Photo credit: Darryl Dyck of The Associated Press.


Few things say “disturbing signs of a riot” quite like widespread car flipping.

Photo credit: Bruce Bennett, Getty Images.


The photo known around the Internet as “rioters in love.” Nothing says “steamy summer romance” quite like glass on the ground, teargas in the air and chaos in the streets, right? It’s just like prom night!

Photo credit: Rich Lam of Getty Images.

Poll: Can the Boston Bruins repeat as Stanley Cup champions in 2012?

Boston Bruins v Vancouver Canucks - Game Seven

While the Boston Bruins were far from some ragtag eighth seed going into the 2011 Stanley Cup finals, few people outside of the Massachusetts area expected them to beat the mighty Vancouver Canucks. It wasn’t really about the Bruins, either; most people gave Boston a reasonable amount of respect as they chose the Canucks based on their sterling regular season and improving play as the postseason went along.

Those expectations went out the window beginning in Game 3 at TD Banknorth Garden in Boston, though. The Bruins played the Canucks tough in the two opening games of the series, but they showed that they more than belonged on the same ice sheet once the games shifted to their home. They used top notch defense from Zdeno Chara, historically great goaltending from Tim Thomas and an underrated (and diverse) offensive attack to dominate Vancouver 23-8 overall in the series while winning in Game 7.

Of course, after seeing the Chicago Blackhawks need a Dallas Stars defeat on the last game of the season to even get into the playoffs after dominating on their way to last year’s Cup, many wonder what’s in store for the Bruins. While it is impossible to predict how much of an impact aging (and having a new bulls-eye on their backs as defending champions) will have on the team, an earlier study of their off-season questions shows that Boston is in a good position for next season.

Here is an updated version of those thoughts:

Boston will just try to make some tweaks

The Bruins roster probably won’t see too many huge changes. That’s not to say they lack a tough choice or two, though. Let’s take a look at their biggest free agent questions, keeping in mind that the Bruins will likely have about $8.3-$11.3 million to work with this summer.

Note: money amount refers to what they made in the 2010-11 season while their free agent status (restricted or unrestricted) is also listed.

Brad Marchand ($821K, restricted) – The agitating rookie was strong in the regular season (18 goals, 41 points) and nearly essential in the playoffs (19 points in 25 postseason games) as he lead all rookies in points. Despite Tyler Seguin‘s explosive two-game burst, Marchand has still been the best rookie in Boston. He scored seven points in the seven-game Stanley Cup finals, most notably two goals and one assist in a Game 7 that won’t be forgotten anytime soon … and certainly not at the negotiating table.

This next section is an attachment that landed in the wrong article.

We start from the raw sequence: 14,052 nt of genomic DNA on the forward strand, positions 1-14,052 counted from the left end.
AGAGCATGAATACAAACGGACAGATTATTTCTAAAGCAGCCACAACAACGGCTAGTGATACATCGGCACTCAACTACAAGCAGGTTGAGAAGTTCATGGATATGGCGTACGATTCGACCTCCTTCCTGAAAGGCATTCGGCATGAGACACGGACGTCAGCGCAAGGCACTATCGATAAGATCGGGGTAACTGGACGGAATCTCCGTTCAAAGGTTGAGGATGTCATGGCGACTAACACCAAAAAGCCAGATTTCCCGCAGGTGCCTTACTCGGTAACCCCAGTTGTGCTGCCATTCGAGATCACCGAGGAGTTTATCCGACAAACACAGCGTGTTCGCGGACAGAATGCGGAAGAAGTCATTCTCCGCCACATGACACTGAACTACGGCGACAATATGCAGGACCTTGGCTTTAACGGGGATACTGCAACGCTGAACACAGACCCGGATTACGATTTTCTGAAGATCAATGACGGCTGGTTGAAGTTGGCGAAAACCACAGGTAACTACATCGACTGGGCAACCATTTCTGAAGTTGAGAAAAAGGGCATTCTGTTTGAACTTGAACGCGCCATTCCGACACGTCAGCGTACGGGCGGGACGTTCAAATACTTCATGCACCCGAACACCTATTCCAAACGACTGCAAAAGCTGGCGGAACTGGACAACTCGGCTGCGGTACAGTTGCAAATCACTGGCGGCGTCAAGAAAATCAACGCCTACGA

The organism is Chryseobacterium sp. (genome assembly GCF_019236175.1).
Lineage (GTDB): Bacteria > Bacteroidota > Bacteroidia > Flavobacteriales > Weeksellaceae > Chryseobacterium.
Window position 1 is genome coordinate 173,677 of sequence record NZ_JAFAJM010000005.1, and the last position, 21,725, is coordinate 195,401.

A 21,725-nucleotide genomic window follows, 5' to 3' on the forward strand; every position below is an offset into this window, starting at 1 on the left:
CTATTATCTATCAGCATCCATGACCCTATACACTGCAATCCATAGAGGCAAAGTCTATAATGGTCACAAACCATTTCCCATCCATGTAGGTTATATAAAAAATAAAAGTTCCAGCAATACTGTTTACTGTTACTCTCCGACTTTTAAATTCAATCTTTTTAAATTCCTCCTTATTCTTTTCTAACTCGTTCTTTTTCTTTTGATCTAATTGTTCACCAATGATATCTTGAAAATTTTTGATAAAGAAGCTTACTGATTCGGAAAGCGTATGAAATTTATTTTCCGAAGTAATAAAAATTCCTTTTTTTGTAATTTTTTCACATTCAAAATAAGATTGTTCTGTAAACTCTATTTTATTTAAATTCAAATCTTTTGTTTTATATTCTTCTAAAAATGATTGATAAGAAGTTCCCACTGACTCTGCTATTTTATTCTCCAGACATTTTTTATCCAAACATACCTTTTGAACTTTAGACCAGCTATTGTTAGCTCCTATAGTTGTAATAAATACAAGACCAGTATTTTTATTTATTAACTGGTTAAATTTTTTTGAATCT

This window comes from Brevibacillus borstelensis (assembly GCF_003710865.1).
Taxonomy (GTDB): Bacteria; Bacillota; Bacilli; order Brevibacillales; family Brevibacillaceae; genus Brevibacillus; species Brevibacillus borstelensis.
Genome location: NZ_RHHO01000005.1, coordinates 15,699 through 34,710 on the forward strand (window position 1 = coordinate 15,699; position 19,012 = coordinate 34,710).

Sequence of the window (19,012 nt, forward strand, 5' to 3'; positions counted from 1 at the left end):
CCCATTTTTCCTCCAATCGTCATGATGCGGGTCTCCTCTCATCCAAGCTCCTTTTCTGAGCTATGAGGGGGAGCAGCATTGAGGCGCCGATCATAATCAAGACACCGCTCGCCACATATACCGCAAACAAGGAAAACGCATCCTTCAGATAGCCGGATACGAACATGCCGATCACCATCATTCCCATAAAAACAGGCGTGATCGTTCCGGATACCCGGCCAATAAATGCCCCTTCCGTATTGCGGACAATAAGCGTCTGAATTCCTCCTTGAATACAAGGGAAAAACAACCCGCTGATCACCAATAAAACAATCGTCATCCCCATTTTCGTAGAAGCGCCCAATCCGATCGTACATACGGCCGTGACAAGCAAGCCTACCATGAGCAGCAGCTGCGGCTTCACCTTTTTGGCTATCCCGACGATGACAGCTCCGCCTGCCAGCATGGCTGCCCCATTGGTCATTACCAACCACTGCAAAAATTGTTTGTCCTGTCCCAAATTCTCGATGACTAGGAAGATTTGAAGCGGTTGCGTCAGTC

Michael Ryder ($4 million, unrestricted) – Ryder’s offensive production hasn’t always been reliable, but when he’s hot, he’s a dangerous forward. He produced two nice playoff runs (17 points in 2011, 13 in 08-09) that should really improve his value. That 17-point output ranked him fifth on the team. The Bruins face a much tougher call about Ryder than many thought going into the postseason, for sure.

Tomas Kaberle ($4.25 million, unrestricted) – Not only is Kaberle an unlikely returnee, he probably damaged his free agent value substantially in his belly flop in Boston.

Since we last checked, Marchand went from “in line for a nice raise” to “primed for a really nice raise.” While he can walk the line of agitation and self-destruction, the Bruins probably won’t hesitate to open up their wallets for him. Ryder has a great shot too while Kaberle is, again, a goner.

Kaberle was supposed to plug perhaps the Bruins’ biggest hole: a power play QB on defense. Boston might have the cap space to go after an unrestricted free agent, although the market for scoring defensemen is pretty weak. Claude Julien might not be crazy with error-prone journeyman James Wisniewski and the team might not have been blown away by free agent Canucks such as Christian Ehrhoff, Sami Salo and Kevin Bieksa, either.

Conclusions (plus the poll)

The most important thing is that the Bruins’ big guns are locked up. Thomas has two years left on his deal, Chara will likely retire by the time his contract expires and the team’s useful forwards have at least one more year left. Let’s not forget that Seguin could also take off in his sophomore season either with a giant step forward (like Steven Stamkos) or perhaps in a more incremental way (like John Tavares).

Since they aren’t likely to suffer many major losses in personnel, the biggest question becomes very simple: do you think they’re good enough to win it all next year? Let us know if you think the Bruins will repeat as champions next year by voting in the poll below.